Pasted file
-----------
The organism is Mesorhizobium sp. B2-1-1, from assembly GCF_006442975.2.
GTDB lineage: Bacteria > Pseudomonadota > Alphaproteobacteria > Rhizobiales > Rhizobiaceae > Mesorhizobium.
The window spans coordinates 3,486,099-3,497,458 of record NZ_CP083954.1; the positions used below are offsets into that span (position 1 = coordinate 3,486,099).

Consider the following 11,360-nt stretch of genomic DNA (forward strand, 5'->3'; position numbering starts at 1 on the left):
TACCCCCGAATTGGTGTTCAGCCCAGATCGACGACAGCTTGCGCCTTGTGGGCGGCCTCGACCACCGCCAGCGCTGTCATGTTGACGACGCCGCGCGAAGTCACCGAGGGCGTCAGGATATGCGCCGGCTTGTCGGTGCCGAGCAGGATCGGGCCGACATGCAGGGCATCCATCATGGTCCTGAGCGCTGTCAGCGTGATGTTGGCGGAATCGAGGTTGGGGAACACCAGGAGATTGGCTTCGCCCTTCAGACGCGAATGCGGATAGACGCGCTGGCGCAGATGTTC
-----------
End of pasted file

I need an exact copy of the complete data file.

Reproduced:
The organism is Mesorhizobium sp. B2-1-1, from assembly GCF_006442975.2.
GTDB lineage: Bacteria > Pseudomonadota > Alphaproteobacteria > Rhizobiales > Rhizobiaceae > Mesorhizobium.
The window spans coordinates 3,486,099-3,497,458 of record NZ_CP083954.1; the positions used below are offsets into that span (position 1 = coordinate 3,486,099).

Consider the following 11,360-nt stretch of genomic DNA (forward strand, 5'->3'; position numbering starts at 1 on the left):
TACCCCCGAATTGGTGTTCAGCCCAGATCGACGACAGCTTGCGCCTTGTGGGCGGCCTCGACCACCGCCAGCGCTGTCATGTTGACGACGCCGCGCGAAGTCACCGAGGGCGTCAGGATATGCGCCGGCTTGTCGGTGCCGAGCAGGATCGGGCCGACATGCAGGGCATCCATCATGGTCCTGAGCGCTGTCAGCGTGATGTTGGCGGAATCGAGGTTGGGGAACACCAGGAGATTGGCTTCGCCCTTCAGACGCGAATGCGGATAGACGCGCTGGCGCAGATGTTC